How to talk to young boys about consent
The answer, to be honest, is complicated. The fact of the matter is that both genders should be hearing both sides of the talk. Both boys and girls need to be prepared to set their own boundaries and respond in situations that cross the line. They also need to be prepared to respect the bodily autonomy of others.
That said, it does make sense that some parents have specific questions and concerns about talking to their sons about consent. Given what we know about sexual assault, there is certainly no harm in wanting to make sure all the bases have been covered.
Encourage Empathetic Thinking
For all children, developing empathy for others is an important component of becoming a person who respects the boundaries of others. Encourage them to think about how they would feel in certain situations, giving them examples from their own life.
“Most guys don’t want to be aggressive jerks,” says Jill Whitney, a licensed marriage and family therapist, and author of the blog Keep the Talk Going. “Help your son understand the possible effects on the other person if sexual situations get out of hand.”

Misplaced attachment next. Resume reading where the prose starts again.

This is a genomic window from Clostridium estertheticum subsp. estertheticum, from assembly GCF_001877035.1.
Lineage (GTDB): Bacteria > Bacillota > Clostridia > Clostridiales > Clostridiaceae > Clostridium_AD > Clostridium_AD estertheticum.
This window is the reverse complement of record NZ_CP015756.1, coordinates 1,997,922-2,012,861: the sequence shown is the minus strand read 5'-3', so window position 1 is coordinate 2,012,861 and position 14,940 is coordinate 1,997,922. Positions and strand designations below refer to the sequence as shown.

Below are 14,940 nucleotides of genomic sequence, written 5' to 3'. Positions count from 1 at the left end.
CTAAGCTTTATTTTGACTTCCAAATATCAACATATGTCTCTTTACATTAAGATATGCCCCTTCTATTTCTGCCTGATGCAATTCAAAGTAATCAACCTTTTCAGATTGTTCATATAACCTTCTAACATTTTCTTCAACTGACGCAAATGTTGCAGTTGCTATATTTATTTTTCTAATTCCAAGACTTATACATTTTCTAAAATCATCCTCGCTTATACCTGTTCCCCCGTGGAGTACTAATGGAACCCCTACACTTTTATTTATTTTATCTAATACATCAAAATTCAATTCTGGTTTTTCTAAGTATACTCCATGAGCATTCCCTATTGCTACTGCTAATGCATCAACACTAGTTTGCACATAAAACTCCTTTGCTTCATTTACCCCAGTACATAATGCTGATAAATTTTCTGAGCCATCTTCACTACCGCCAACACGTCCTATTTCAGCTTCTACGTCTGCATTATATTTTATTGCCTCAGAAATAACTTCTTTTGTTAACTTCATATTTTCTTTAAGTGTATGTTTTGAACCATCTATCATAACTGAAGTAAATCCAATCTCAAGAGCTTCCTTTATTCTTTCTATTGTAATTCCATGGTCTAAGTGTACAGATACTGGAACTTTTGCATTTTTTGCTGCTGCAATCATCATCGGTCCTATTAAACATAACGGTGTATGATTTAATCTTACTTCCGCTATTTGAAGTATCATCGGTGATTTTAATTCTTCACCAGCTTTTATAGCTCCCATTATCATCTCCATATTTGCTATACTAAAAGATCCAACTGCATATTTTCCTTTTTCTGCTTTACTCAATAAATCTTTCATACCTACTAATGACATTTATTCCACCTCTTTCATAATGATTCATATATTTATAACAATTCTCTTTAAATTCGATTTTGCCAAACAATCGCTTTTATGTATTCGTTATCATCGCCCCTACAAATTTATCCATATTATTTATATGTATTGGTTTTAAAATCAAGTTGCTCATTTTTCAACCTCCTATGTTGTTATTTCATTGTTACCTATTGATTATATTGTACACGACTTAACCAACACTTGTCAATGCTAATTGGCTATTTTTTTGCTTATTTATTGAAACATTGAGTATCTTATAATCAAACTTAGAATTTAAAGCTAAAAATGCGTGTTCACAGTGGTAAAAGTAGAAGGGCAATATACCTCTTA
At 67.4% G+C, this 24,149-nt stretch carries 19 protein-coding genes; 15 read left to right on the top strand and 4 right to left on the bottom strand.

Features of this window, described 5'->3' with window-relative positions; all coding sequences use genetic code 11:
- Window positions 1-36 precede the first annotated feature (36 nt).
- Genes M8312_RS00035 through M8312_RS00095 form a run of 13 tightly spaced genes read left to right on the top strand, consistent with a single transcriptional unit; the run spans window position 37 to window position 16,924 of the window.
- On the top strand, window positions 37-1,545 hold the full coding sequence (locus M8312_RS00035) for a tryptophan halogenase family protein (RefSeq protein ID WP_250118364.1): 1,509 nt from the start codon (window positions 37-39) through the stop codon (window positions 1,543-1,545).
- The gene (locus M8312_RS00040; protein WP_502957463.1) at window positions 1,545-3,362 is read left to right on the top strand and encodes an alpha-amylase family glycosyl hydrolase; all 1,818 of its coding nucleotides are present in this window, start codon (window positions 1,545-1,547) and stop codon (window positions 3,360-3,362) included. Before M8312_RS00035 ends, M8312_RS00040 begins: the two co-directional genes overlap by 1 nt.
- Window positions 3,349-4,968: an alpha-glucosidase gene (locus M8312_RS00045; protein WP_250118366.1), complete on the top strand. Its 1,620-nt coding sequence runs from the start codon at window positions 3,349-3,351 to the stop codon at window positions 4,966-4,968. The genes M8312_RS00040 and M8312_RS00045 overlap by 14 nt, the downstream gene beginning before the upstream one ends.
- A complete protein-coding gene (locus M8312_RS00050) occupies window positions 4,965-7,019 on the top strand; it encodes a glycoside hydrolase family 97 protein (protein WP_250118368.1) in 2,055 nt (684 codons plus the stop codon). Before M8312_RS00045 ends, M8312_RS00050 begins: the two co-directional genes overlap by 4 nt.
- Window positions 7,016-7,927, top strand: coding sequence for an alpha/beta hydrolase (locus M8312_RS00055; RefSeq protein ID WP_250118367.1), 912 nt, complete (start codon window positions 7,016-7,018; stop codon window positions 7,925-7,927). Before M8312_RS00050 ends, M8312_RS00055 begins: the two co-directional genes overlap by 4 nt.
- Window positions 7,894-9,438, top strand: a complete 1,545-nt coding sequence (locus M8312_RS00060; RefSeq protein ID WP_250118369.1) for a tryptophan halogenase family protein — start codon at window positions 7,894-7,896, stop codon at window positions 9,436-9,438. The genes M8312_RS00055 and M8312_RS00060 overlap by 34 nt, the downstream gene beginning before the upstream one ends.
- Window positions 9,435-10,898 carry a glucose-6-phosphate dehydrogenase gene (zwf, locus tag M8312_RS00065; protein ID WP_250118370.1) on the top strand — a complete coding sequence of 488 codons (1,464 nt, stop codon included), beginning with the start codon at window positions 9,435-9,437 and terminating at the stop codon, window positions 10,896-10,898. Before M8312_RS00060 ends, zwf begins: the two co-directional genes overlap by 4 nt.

Boys Can Say No, Too
As parents prepare their sons to operate respectfully in all relationships, it’s important that they don’t forget that boys need to talk about giving consent, too. Boys also experience pressure and sexual assault, Whitney reminds us. She says that, when parents forget to have a conversation with boys about setting their own boundaries and how to respond under pressure, this can create confusion and pain if they find themselves in a compromising situation.
Be Upfront About Pornography
As uncomfortable as it might be for some parents to accept, most boys will be exposed to pornography at some point in their life. In light of this, an important part of talking to older boys about consent is an open and honest talk about the difference between what is portrayed in pornography and what healthy, consensual sex looks like in real life. “Boys need to be told that what they see in pornography doesn’t reflect real life,” says Whitney. “That’s true in many ways, but especially when it comes to consent. Porn often shows women objecting to something, having it done to them anyway and ending up enjoying it. That’s not how it is for real women.”
Talk About Compromising Situations
In their teen years, boys should be prepared to respond to compromising situations. Adolescence is a good time to begin asking your teen how he might respond in certain circumstances, and talking through his response in a supportive way.